Compare any two graphics cards:
GeForce GTX 260 vs Radeon HD 6450 (OEM)
IntroThe GeForce GTX 260 features core clock speeds of 576 MHz on the GPU, and 999 MHz on the 896 MB of GDDR3 memory. It features 192 SPUs along with 64 Texture Address Units and 28 Rasterization Operator Units.
Compare all that to the Radeon HD 6450 (OEM), which features core clock speeds of 625 MHz on the GPU, and 800 MHz on the 512 MB of GDDR3 memory. It features 160 SPUs along with 8 TAUs and 4 Rasterization Operator Units.
Power Usage and Theoretical Benchmarks
Power Consumption (Max TDP)
In theory, the GeForce GTX 260 should be 774% quicker than the Radeon HD 6450 (OEM) overall, because of its higher bandwidth. (explain)
Texel RateThe GeForce GTX 260 will be a lot (about 637%) more effective at anisotropic filtering than the Radeon HD 6450 (OEM). (explain)
Pixel RateIf using a high resolution is important to you, then the GeForce GTX 260 is a better choice, by a large margin. (explain)
Please note that the above 'benchmarks' are all just theoretical - the results were calculated based on the card's specifications, and real-world performance may (and probably will) vary at least a bit.
Please note that the price comparisons are based on search keywords - sometimes it might show cards with very similar names that are not exactly the same as the one chosen in the comparison. We do try to filter out the wrong results as best we can, though.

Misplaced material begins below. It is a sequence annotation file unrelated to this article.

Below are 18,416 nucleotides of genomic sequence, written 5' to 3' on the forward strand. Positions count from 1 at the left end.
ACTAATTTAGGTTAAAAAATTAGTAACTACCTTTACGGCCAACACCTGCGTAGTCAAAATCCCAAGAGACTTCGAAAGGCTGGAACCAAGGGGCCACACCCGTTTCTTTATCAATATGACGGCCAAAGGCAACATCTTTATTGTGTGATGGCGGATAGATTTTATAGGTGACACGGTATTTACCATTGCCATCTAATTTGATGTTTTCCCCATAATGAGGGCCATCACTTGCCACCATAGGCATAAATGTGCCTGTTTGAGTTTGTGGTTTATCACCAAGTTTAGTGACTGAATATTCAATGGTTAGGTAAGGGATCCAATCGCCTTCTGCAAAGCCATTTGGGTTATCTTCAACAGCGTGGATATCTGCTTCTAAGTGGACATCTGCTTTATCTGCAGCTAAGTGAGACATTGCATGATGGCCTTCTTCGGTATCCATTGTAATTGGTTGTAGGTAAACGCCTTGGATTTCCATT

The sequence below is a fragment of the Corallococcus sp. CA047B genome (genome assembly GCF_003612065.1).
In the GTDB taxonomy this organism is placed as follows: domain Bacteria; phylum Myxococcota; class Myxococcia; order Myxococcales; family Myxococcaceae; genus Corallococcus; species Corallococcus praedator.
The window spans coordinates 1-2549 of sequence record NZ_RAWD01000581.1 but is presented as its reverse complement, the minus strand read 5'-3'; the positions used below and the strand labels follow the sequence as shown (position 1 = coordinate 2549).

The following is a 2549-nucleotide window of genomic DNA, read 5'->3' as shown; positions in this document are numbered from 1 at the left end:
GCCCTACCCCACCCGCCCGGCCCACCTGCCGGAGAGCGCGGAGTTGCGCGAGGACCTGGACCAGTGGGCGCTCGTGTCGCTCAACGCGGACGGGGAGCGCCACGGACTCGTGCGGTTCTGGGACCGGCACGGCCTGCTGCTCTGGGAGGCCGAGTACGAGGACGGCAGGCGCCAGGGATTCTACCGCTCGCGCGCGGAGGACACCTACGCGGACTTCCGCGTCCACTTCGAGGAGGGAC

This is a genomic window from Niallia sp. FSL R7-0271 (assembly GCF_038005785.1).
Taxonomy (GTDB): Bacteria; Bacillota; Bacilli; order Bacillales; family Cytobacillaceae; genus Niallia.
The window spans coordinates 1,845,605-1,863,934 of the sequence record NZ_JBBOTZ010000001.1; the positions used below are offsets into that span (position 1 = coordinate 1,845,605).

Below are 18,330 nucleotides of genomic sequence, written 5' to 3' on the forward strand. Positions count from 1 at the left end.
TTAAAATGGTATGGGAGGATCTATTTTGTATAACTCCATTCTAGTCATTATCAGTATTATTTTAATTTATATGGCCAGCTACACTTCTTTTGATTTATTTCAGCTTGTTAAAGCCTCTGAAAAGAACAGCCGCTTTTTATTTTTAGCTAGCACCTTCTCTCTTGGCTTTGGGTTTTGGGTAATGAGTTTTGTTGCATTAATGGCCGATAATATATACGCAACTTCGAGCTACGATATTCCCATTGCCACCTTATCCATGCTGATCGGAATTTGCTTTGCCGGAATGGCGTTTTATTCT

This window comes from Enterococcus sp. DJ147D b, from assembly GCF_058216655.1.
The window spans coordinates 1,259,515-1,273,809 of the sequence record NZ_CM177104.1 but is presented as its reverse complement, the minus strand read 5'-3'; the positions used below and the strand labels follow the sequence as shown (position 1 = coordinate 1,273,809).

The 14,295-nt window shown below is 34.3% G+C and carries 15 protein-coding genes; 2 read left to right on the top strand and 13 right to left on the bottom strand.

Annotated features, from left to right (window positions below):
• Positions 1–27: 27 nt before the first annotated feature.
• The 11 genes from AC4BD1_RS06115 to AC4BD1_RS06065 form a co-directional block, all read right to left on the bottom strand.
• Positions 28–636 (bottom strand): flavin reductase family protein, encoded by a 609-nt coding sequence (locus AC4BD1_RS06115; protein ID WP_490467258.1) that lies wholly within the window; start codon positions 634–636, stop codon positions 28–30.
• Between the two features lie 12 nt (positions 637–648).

Memory Bandwidth: Bandwidth is the maximum amount of information (in units of MB per second) that can be transported across the external memory interface in one second. The number is calculated by multiplying the card's bus width by its memory clock speed. If the card has DDR RAM, it should be multiplied by 2 once again. If DDR5, multiply by ANOTHER 2x. The better the card's memory bandwidth, the faster the card will be in general. It especially helps with anti-aliasing, HDR and high resolutions.
Texel Rate: Texel rate is the maximum texture map elements (texels) that can be applied in one second. This is calculated by multiplying the total texture units by the core speed of the chip. The higher the texel rate, the better the card will be at handling texture filtering (anisotropic filtering - AF). It is measured in millions of texels per second.
Pixel Rate: Pixel rate is the maximum amount of pixels the graphics card can possibly record to its local memory per second - measured in millions of pixels per second. The number is calculated by multiplying the number of colour ROPs by the clock speed of the card. ROPs (Raster Operations Pipelines - aka Render Output Units) are responsible for drawing the pixels (image) on the screen. The actual pixel rate is also dependant on quite a few other factors, especially the memory bandwidth - the lower the bandwidth is, the lower the ability to get to the max fill rate.